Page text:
Carmel Nye, Senior Associate, Smyth & Co in association with RPC
So-called “Bannerman” clauses are industry standard in the accountancy profession. They get their name from the case Royal Bank of Scotland PLC v Bannerman Johnstone Maclay (a firm) & Ors 2005 1 S.C. 579. Such a clause confirms that an accountant’s report is prepared for a designated contracting party and no liability is accepted to third parties with respect to their reliance on the information contained in the report.
The effectiveness of a Bannerman clause does not appear to have been tested in the Hong Kong courts; no doubt, in large part because it is well understood and industry standard. Of course, a company is not permitted to exempt an auditor for liability for statutory services in relation to the company: s. 415 of the Companies Ordinance (Cap. 622).
In Barclays Bank PLC v Grant Thornton UK LLP  EWHC 320 (Comm), a Bannerman type disclaimer clause was tested for the first time in the English High Court. The case is of considerable persuasive force in Hong Kong.
The defendant accountants carried out non-statutory audit reports for a client, who provided the reports to the plaintiff bank to obtain a substantial loan facility. The client later became insolvent and unable to repay the loan. The report contained a Bannerman clause upfront. The bank did not have a claim in contract against the accountants so claimed that the accountants were negligent and that it suffered a loss as a result.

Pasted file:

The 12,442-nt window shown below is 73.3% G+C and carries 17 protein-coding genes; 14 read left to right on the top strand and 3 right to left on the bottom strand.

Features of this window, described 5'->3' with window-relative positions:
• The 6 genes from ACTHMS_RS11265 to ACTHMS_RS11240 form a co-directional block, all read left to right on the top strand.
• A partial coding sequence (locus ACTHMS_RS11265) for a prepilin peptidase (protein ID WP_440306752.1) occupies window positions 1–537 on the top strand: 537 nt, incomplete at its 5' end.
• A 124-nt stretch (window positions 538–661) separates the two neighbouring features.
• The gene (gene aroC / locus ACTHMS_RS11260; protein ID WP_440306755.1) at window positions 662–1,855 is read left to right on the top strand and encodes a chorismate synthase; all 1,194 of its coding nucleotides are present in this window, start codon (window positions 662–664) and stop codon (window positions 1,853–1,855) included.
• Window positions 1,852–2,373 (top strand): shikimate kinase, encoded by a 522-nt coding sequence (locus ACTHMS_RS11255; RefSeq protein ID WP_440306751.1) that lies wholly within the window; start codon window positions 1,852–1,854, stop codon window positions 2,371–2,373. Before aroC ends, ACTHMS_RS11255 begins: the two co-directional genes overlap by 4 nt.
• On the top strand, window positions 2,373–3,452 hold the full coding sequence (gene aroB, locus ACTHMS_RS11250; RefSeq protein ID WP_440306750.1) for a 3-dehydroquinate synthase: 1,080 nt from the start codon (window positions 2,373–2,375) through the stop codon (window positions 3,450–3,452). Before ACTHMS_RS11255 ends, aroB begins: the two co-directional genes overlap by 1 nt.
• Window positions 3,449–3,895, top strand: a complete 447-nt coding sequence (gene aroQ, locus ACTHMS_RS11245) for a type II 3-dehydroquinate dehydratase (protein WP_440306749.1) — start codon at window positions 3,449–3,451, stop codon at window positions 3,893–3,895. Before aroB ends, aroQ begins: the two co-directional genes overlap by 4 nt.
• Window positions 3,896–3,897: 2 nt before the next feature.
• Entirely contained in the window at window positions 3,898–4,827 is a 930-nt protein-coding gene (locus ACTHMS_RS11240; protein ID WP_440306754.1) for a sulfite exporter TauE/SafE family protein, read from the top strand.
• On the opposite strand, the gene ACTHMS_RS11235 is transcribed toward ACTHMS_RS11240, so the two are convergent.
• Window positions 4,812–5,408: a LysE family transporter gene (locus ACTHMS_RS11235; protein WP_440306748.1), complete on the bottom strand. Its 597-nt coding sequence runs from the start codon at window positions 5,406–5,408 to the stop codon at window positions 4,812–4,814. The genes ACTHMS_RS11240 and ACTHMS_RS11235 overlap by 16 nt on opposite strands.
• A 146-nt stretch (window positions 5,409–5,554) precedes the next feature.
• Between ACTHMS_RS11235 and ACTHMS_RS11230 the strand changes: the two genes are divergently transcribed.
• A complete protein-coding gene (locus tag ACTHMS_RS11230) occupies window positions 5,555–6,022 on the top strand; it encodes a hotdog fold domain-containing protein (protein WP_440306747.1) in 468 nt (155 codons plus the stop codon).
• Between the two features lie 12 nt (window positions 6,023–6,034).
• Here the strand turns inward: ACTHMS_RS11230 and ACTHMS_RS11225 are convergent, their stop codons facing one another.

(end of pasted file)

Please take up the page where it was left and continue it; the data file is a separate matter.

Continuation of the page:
The accountants applied for summary judgment (in effect, dismissal of the action) on the basis that the disclaimer in the reports meant that the bank’s claim had no realistic prospect of success. The court agreed.
Given that such disclaimers are industry standard, it is interesting that the bank chose to litigate. A Bannerman clause operates to prevent a duty of care arising to a third party and, to that extent, the outcome in the case is no surprise.
The case is an interesting illustration of the criteria that a court can take into account in considering the reasonableness of such a disclaimer. However, in this respect, the court was dismissive of the bank’s argument that the disclaimer was unreasonable, particularly given the disclaimer was clear and the parties were commercial folk who could be expected to read the reports and be familiar with standard disclaimers.
Had the bank wanted to engage the accountants directly it could have done so. There is also the point that the accountants had capped their liability with clients and it seems a bit rich if the bank hoped to be better off suing in negligence for a purported uncapped liability.